After a cramped year spent dancing mostly apart from one another, the dancers at Troy Dance Factory are ready to go full out this weekend.
The dance studio had to cancel its showcase last year because of COVID-19 and this year, owner Nadine Medina, decided to expand the event, weaving in performances by local musicians and inviting local artists, activists and food vendors into the mix as well.
Called Full Out Fest, it’s slated to run from 5-9 p.m. on Sunday at Troy’s Riverfront Park amphitheater, not too far away from the dance studio.
“The term full out is a term we use in the studio constantly. We use it more and more as we near a show because to do something full out means to do it with all of your energy,” Medina said.
It’s been a tough year or so for Troy Dance Factory, which is celebrating its tenth anniversary. Because of the pandemic, classes were mainly virtual until April of this year. Even when dancers were able to meet in person, they had to manage changing mask and social distancing guidelines, which impacted their choreography.
“Normally, we’re in the studio from September to June and what we normally do is [in] September, October, November, we work on skills. Then, from December to June, we’re working on our pieces for the show. We had a really compressed timeline to do that this year,” Medina said.
“It’s been very difficult with all the changes for COVID and all the accommodations we had to make for how long we were virtual, just for the dancers to learn these pieces in time. So that’s been a huge challenge. They’re handling it well and they’re all holding extra rehearsals on their own, which has been awesome. But that’s been a lot for them,” Medina said.
The showcase will give them a chance to finally perform what they’ve been working on for so long. It’s also a chance for musicians and artists to get back out there as well.
“I wanted to give [local musicians] an opportunity to also come, sell their merch and meet and greet the community again after a year-plus of lost gigs,” Medina said.
From 6-7:30 p.m. a mix of hip hop, tap, jazz-funk, lyrical, and contemporary dance performances, will be interspersed with performances by several local musicians. The line-up includes katanamamas, Promise The Unbreakable, Caity Gallagher and Hannah Amigo. DJ Intell Hayesfield will emcee the evening.
Beyond performances, there will be a record shop-like tent featuring other local musicians, both established and new, including Candy Ambulance, NXNES, Ohzhe, The Sea The Sea, Camtron 5000 and Zan and the Winter Folk.
“We’ll have their music playing on a Spotify playlist there so people can get familiar with a lot of the local musicians that they might not otherwise know about,” Medina said.
There will also be artists and designers like Lyf Supply, Champion Spirit, Art Money and more.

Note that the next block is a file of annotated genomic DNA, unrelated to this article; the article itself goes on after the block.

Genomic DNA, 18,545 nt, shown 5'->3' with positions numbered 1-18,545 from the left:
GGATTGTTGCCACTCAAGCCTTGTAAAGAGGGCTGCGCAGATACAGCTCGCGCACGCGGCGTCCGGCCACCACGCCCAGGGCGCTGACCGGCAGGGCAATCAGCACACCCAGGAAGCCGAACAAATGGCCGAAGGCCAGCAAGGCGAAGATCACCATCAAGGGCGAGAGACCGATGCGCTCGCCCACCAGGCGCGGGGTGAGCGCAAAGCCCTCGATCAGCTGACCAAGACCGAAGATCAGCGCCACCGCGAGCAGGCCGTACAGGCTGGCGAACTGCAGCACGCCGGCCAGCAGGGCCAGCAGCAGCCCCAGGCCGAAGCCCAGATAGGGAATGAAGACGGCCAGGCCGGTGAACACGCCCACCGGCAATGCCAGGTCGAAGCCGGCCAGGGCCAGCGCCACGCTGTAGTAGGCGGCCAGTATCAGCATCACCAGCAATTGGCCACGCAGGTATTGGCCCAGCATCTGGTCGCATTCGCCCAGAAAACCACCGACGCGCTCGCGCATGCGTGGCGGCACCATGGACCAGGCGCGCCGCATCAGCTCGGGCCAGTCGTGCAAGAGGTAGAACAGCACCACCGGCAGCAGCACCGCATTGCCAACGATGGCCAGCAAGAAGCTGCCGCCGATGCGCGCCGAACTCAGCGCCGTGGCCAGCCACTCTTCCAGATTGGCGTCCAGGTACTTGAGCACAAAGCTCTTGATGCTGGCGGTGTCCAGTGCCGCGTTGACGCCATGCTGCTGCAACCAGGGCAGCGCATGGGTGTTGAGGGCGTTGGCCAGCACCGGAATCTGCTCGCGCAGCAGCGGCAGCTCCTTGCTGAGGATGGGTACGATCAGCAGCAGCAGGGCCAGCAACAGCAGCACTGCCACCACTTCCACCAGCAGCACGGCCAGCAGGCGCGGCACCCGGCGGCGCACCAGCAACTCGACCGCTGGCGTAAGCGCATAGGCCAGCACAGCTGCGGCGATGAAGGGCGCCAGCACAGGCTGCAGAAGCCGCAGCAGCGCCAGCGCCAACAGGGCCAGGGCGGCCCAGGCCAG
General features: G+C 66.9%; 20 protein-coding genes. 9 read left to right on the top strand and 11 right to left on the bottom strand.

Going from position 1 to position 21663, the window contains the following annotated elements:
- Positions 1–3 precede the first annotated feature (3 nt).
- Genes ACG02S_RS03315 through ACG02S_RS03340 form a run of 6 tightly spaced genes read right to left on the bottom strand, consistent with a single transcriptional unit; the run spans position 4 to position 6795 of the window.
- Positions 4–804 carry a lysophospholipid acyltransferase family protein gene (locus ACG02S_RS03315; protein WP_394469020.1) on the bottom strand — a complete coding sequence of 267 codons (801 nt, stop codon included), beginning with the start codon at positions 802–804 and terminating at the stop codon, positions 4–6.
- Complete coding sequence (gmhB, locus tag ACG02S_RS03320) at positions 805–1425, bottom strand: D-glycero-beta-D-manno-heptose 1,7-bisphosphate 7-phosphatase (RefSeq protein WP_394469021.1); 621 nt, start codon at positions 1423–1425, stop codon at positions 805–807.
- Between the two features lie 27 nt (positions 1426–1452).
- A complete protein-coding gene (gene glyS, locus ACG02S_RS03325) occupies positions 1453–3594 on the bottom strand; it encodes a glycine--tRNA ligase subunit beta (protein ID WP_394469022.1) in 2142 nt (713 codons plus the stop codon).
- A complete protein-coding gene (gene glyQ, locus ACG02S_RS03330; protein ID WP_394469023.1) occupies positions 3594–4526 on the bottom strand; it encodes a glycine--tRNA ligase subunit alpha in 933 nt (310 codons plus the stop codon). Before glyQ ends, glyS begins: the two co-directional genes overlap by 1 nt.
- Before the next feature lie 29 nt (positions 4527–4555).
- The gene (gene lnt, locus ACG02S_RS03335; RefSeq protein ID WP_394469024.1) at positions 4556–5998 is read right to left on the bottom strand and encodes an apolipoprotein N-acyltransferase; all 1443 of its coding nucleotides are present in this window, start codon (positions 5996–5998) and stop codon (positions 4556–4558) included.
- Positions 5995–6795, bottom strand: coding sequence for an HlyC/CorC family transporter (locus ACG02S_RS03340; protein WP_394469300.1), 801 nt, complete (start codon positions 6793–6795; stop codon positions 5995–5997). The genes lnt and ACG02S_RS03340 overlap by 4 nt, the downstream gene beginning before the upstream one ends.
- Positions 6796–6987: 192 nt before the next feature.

When it comes to food, La Capital Tacos will be on-site, along with Rare Form Brewery, Alias Coffee, Primo Botanica, Beverwyck Cheesecake Co. and Cafe Euphoria. Community organizations Troy YWCA, Free Food Fridge, Soul Fire Farm and Capital Roots, will be on-site as well.
“A big part of the festival is making sure that this event is a platform and an opportunity for people of color and [people] in the LGBT+ community as well. A lot of our vendors and musicians do represent communities who have been marginalized in the past, who I wanted to make sure were explicitly invited to participate,” Medina said.
Many of the artists, musicians and food vendors, have never participated in an event like Full Out Fest before. To remove any barriers to entry, organizers, sought to help any vendor who needed assistance with everything from marketing to financial resources.
“It’s part of the commitment I wanted to make to our vendors to make sure that everyone felt like this was an accessible opportunity for them,” Medina said. “It’s trying to help from A to Z to make this event not just a one-shot deal for vendors but helping them maybe grow their reach.”
Full Out Fest is taking what was once a singular event, the Troy Dance Factory showcase, and expanding it into the community, bringing together artists and activists from a variety of backgrounds working in different mediums and genres.
“In our first years performing our showcase, it really felt like a community. This feels like an awesome way to come full circle for our 10th year… where people can feel like they’re really part of this intimate show,” Medina said.
The event is sponsored by Chet Opalka, CapCom and Cait Madden among others, though organizers are still seeking sponsors. General admission to Full Out Fest is free, though a sliding scale donation is suggested. Tickets are available at troydancefactory.com.
In case of inclement weather, Full Out Fest will be held on August 29.